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3/4/2003
02:07 PM
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Implementation Imperative

Avoid costly supply-chain mistakes by understanding objectives and getting buy-in

Supply-chain management software is already helping companies save millions of dollars by reducing inventory, improving logistics, and tightening production lines. But it isn't cheap. In fact, it's estimated that large companies spend several million dollars per supply-chain project. With such high-stakes investments, especially in today's down economy, it's imperative that IT managers avoid costly mistakes.

There's a handful of best practices IT departments should follow as they work through their supply-chain management implementations, from getting executive-level buy-in to performing application and infrastructure testing before the software starts running the operation.

Perhaps the most frequent advice heard from industry experts and IT managers is: Understand the business objectives you want and need to support before buying any software.

Surprisingly, this key point often isn't taken into account. "Some people buy too much software and end up using only 5% to 10% of it," says Al Delattre, a partner with Accenture's supply-chain services practice. Others buy functionality without realizing that the business lines didn't want it. Still others buy software only to find out all their suppliers use something different, he says. "None of them had really thought strategically about their business."

Before it began implementing software, Halliburton Co. identified the pressure points within its supply chain, then considered how they were affecting overall business goals--and which of these points should be addressed first. "Don't try to solve every business problem you have on day one," says Phil DeFilippo, an IT manager at Halliburton's energy-services division. "Solve the problem that causes you the most pain and use a technology that can expand with you."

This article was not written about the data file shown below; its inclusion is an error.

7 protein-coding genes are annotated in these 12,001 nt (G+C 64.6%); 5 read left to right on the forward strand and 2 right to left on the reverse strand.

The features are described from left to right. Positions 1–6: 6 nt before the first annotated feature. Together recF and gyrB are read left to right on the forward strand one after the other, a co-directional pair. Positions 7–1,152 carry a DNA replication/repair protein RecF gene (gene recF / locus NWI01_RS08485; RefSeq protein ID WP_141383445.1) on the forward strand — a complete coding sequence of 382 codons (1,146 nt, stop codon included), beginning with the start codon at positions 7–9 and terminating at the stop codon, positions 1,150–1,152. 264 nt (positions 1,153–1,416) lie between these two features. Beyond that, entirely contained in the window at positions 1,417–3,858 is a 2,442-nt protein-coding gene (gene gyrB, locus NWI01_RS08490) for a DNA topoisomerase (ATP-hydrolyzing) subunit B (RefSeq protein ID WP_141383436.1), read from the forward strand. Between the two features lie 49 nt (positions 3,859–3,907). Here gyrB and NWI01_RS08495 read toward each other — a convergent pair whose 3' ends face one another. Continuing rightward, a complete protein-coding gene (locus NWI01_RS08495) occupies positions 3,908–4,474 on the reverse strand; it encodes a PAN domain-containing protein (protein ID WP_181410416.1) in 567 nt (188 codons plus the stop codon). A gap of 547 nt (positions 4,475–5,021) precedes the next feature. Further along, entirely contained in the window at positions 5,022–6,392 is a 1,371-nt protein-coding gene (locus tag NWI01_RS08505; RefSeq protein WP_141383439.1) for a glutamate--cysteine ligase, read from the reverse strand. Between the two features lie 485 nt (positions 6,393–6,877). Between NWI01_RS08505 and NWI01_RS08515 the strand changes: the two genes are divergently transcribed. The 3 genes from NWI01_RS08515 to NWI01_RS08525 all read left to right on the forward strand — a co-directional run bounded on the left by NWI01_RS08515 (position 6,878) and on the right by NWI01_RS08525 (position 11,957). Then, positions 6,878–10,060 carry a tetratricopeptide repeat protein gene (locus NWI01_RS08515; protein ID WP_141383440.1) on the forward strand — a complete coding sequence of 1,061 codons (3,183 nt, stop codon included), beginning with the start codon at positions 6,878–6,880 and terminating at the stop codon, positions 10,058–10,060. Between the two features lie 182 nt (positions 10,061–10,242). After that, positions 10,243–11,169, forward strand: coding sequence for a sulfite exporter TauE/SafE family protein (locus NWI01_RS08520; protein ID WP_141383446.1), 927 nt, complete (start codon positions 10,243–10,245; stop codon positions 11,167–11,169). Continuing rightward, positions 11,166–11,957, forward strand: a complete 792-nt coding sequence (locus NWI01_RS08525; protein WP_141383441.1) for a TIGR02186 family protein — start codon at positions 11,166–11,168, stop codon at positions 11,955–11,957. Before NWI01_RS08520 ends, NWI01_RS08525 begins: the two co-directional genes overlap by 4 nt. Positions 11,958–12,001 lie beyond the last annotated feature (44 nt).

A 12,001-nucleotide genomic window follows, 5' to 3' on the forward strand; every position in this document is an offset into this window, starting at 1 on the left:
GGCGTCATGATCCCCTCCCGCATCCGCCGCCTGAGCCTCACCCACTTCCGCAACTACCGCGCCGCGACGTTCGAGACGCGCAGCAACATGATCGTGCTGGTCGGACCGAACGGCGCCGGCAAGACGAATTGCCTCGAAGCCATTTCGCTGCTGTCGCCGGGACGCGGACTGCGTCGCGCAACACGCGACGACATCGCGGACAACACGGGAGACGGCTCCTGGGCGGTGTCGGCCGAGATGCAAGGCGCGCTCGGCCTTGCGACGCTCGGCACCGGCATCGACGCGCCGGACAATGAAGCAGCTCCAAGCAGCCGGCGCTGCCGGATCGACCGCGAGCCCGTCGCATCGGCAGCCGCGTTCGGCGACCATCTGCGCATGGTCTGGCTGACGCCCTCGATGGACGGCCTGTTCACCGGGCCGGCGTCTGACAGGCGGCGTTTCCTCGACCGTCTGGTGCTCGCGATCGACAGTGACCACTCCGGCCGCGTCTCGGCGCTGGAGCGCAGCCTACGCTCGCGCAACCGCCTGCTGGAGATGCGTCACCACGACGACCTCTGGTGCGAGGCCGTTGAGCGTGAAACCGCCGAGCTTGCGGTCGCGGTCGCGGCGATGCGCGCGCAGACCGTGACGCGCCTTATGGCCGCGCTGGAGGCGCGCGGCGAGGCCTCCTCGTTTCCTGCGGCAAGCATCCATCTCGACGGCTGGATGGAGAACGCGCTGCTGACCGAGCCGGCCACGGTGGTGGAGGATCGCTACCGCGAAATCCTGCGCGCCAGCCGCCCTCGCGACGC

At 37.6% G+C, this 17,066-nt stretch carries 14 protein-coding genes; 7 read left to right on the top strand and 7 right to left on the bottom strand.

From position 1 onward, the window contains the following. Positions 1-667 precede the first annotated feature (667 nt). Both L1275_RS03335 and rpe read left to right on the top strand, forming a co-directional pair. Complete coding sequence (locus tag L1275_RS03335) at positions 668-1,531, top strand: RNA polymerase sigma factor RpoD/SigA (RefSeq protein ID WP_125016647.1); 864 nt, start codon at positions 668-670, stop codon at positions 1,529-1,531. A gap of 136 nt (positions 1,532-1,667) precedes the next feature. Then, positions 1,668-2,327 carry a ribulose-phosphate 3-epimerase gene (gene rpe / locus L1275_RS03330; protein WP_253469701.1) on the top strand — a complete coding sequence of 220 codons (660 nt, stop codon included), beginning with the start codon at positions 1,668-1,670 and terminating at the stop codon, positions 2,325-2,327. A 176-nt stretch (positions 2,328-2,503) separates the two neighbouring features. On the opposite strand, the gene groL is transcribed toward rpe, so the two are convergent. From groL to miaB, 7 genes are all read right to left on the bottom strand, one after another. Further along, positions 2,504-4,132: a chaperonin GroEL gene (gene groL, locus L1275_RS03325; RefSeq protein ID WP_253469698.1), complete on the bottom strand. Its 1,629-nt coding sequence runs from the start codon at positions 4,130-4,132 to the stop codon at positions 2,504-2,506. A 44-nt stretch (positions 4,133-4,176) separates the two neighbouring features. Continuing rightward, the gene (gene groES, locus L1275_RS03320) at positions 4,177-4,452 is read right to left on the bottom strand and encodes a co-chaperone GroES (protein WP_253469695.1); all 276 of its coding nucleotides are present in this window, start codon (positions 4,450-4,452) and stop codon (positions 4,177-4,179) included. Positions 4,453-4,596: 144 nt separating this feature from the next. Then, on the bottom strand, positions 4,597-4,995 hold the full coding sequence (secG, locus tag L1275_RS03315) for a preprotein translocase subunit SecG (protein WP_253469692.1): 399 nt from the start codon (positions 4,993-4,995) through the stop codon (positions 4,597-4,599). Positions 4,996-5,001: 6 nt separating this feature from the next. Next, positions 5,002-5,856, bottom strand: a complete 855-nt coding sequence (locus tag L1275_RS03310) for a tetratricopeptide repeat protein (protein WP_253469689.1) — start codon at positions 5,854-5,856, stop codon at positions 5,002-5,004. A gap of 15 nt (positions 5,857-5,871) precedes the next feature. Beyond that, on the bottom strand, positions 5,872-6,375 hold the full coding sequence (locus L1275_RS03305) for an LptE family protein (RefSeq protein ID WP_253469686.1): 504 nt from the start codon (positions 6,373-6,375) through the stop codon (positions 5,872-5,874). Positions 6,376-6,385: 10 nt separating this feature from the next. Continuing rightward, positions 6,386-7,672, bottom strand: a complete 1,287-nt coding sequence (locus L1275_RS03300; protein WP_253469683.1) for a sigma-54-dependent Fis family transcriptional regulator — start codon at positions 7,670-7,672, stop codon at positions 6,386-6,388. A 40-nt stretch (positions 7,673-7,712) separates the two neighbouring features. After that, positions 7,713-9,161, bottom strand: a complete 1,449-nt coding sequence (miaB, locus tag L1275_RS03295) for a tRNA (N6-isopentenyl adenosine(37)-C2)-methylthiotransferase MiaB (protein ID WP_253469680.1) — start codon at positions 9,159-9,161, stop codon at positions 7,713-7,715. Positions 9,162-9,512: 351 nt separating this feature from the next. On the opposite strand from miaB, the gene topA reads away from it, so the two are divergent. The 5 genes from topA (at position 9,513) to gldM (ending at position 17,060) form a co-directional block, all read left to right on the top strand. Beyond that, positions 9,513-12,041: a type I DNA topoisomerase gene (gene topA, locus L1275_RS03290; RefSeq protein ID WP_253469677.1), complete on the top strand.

That approach was pivotal to improvements made to the supply chain at Halliburton's Carrollton, Texas, facility, which designs and makes surface and subsurface production and completion equipment, as well as services tools for oil and gas wells. The supply chain is an integrated infrastructure of SAP manufacturing and financial applications, i2 Technologies' Factory Planning and Scheduling software, Acsis' real-time data-collection and warehouse-management software for SAP R/3, Intermec Technology's wireless bar-code equipment, and shop-floor execution systems from Apriso.

Phil DeFilippo Photo

Halliburton identified the pressure points within its supply chain, then considered how they affected overall business goals, IT manager DeFilippo says.
"We looked at how we were internally managing our materials and our demand for materials inside our operations," DeFilippo says. What Halliburton discovered was a delay in the time it took to process for final delivery raw materials, such as metals, and finished products, such as tools for controlling well pressure. "There was enormous delay in the operations because everything was on paper. Someone would pick an order, but it wasn't recorded until the end of the day, so we weren't transacting in a timely manner."

So Halliburton set out to improve the process that connects the steps involved in picking an order for shipment and the IT systems that support customer service and inventory apps. "If you don't transact the physical event with the system event, you've lost the fox," DeFilippo says.

Now, thanks to its revamped supply-chain operations, Halliburton knows instantly when materials are received at the Carrollton facility. Halliburton customer-service reps can check a Web-based application to find out where a customer's order is in the supply chain. On-time delivery to customers improved 8% to 12% within three months of the implementation of the warehouse-logistics system from Acsis less than a year ago. Meanwhile, suppliers can check a portal to find out the amount of materials Halliburton will need from them in the near term. So far, the implementation has been under budget and on time, DeFilippo says.

Executive buy-in is always an important element in a successful technology implementation. But IT managers shouldn't forget the employees who are actually going to use the technology. That's been important as Sonoco Products Co. rearchitects its supply-chain infrastructure, which includes multiple enterprise resource planning systems, a Computer Associates' mainframe application, QAD's manufacturing apps, and, most recently, analysis and design software from Optiant (see "Beating Down Inventory Costs," April 21, p. 49; informationweek.com/936/inventory.htm).

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